It is also important to measure ‘what would have been’ without the intervention, bearing in mind any potential external causes of change seen in measurement. This can be done using statistical process control (SPC), a method that examines the difference between natural variation (common cause variation) and variation that can be controlled (special cause variation). SPC uses control charts that display boundaries (control limits) for acceptable variation in a process.
A key focus of quality improvement is to improve the reliability of the system and clinical processes. Ensuring reliability mitigates against waste and defects in the system and reduces error and harm. Analysis of high reliability organisations, many of which can be found in industries that have developed and sustained high levels of safety, such as commercial aviation and nuclear power industries, has identified a number of common attributes and behaviours. These include a culture of ‘collective mindfulness’ in which staff routinely look for and report minor safety problems and share a willingness to invest time and resources in identifying and learning from errors.
In health care, systematic quality improvement approaches such as Lean (see Section 4) have been used to:
- redesign system and clinical pathways
- create more standardised working procedures
- develop error-free processes that deliver high quality, consistent care and use resources efficiently.
Other health care organisations have taken a proactive approach to safety by developing the capacity to detect and assess system-level weaknesses (hazards and their associated risks) and introducing interventions to address them (risk controls).
Demand, capacity and flow
Some backlogs and delays in health care services are attributable to resource shortages or increases in demand. A case in point is the backlog of appointments and procedures created by the COVID-19 pandemic. However, not all delays are the result of capacity problems. It may be that the capacity is in the wrong place or is provided at the wrong time. To understand whether there is a capacity shortfall in a service, it is necessary to measure the demand (the number of patients requiring access to the service) and the flow (how and when a need for a service is met).
For a process improvement to be made, there needs to be a detailed understanding of the variation and relationship between demand, capacity and flow. For example, demand is often relatively stable and flow can be predicted in terms of peaks and troughs. In this case, it may be the variation in the capacity available that causes the problem (for example, how work plans are scheduled, staff sickness, and planned or unplanned leave).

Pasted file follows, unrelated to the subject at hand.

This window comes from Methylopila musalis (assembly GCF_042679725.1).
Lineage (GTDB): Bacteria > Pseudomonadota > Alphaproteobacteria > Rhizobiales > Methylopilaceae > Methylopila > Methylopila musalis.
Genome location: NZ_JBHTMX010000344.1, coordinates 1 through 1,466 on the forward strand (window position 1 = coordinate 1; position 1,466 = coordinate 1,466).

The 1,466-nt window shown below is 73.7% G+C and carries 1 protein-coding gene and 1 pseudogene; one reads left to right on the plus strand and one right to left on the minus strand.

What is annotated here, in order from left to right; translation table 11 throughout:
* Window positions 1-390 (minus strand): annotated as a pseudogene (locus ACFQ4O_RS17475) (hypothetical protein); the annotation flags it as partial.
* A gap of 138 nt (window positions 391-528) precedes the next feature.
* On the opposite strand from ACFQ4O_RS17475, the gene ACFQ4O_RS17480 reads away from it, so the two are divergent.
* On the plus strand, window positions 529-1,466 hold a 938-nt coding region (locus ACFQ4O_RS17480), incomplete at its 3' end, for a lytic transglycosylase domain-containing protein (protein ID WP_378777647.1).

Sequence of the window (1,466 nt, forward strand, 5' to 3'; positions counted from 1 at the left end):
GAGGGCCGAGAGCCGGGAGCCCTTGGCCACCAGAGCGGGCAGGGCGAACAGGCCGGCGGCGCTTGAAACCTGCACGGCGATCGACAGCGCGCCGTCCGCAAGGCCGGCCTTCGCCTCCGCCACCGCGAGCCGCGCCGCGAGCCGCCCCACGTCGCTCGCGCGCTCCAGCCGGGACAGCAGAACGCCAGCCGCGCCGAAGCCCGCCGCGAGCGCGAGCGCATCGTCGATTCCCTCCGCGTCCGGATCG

The relational aspects of improvement
When planning, designing and testing an improvement intervention it is important to focus not just on the technical aspects of improvement, such as how to apply quality improvement methods and tools and to measure change, but also on the relational aspects of improvement. The way in which the team of people leading the intervention work together and how they communicate with others whose support they need, is likely to have a profound influence on the success of the intervention. These relational issues are discussed in the remaining part of this section.
Involving and engaging staff
Evidence about successful quality improvement indicates that the method or approach used is not the sole predictor of success, but rather it is the way in which the change is introduced. Factors that contribute to this include leadership, effective communication, staff engagement and patient participation, as well as training and education.
Engaging the people closest to the issue being addressed is especially important, but it can be challenging. For example, many clinicians will be keen to improve the quality of the service they offer and may already have done so through methods such as clinical audit, peer review and adoption of best practice. However, they may be unfamiliar with quality improvement approaches. For this reason, capability building and facilitated support are key elements of building clinical commitment to improvement. Other important aspects include:
- involving the clinical team early on when setting aspirations and goals
- ensuring senior clinical involvement and peer influence
- obtaining credible endorsement – for example, from the royal colleges
- involving clinical networks across organisational boundaries
- providing evidence that the change has been successful elsewhere
- embedding an understanding of quality improvement into training and education of health care professionals.
Clinicians are more likely to engage with the process if the motivation and reasons focus on improving the quality of patient care rather than on cost-cutting measures.
Nonetheless, it is important to ensure that all relevant staff are engaged, not just clinicians. Managers, for example, can help to ensure that improvement is embedded into standard practice and non-clinical staff, who are often the first point of contact for patients, play a key role in improving care. Breaking down traditional hierarchies for this multidisciplinary approach is essential to ensure that all perspectives and ideas are considered.
At its best, quality improvement in health care is built on an equal partnership between staff, patients, carers and the wider public. These partnerships are part of a desire to move away from a staff-driven approach to improving care, in which patients are sometimes invited to participate, to a model where staff and patients make decisions that relate directly to the patient’s care together.